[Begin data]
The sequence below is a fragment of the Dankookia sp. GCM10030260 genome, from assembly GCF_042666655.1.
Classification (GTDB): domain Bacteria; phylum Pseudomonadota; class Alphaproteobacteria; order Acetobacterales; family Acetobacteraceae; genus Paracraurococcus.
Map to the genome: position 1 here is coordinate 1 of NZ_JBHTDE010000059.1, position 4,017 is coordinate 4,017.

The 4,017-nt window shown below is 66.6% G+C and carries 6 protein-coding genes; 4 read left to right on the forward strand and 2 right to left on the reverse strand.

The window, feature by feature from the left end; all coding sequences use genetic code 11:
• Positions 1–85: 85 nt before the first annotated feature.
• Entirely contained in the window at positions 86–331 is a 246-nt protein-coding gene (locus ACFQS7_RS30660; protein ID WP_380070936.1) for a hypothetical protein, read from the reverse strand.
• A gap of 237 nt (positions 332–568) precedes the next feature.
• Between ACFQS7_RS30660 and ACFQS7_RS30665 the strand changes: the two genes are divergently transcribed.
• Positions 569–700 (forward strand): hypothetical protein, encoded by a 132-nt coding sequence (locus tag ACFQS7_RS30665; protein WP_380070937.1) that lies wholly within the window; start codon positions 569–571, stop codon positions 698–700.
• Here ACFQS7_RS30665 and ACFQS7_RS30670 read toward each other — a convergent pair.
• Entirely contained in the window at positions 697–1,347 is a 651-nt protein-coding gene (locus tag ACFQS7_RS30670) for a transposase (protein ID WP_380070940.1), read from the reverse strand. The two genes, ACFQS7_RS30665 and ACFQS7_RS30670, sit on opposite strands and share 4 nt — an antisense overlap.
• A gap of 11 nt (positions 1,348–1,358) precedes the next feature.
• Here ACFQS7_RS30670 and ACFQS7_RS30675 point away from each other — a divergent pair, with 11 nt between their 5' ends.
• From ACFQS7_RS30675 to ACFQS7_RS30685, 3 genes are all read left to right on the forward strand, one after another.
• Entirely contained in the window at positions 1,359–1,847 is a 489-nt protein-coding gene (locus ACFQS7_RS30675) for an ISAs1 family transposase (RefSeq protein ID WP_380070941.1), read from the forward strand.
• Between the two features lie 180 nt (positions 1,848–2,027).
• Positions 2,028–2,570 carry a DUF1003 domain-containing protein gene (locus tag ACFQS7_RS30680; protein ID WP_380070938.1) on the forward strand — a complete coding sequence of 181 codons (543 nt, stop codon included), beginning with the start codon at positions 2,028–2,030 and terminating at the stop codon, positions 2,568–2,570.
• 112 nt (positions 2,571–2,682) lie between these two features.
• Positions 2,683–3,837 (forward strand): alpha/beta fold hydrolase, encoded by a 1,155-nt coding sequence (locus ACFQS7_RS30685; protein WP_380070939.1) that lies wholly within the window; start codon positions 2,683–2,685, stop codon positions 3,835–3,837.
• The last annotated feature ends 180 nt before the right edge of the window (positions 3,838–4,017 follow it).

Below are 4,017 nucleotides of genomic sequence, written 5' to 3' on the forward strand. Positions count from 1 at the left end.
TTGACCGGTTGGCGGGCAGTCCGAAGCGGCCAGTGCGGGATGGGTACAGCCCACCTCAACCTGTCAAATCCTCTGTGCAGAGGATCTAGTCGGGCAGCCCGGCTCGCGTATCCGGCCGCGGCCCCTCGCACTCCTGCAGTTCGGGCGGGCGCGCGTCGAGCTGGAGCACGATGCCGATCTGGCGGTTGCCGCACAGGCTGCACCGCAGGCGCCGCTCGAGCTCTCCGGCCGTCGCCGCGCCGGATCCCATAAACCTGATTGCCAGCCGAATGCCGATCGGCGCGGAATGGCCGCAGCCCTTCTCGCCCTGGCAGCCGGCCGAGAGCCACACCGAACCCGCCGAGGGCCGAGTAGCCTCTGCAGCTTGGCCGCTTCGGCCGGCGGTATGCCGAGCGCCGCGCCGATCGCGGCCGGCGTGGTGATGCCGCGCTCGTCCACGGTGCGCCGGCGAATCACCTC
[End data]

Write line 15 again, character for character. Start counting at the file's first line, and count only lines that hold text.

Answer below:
• From ACFQS7_RS30675 to ACFQS7_RS30685, 3 genes are all read left to right on the forward strand, one after another.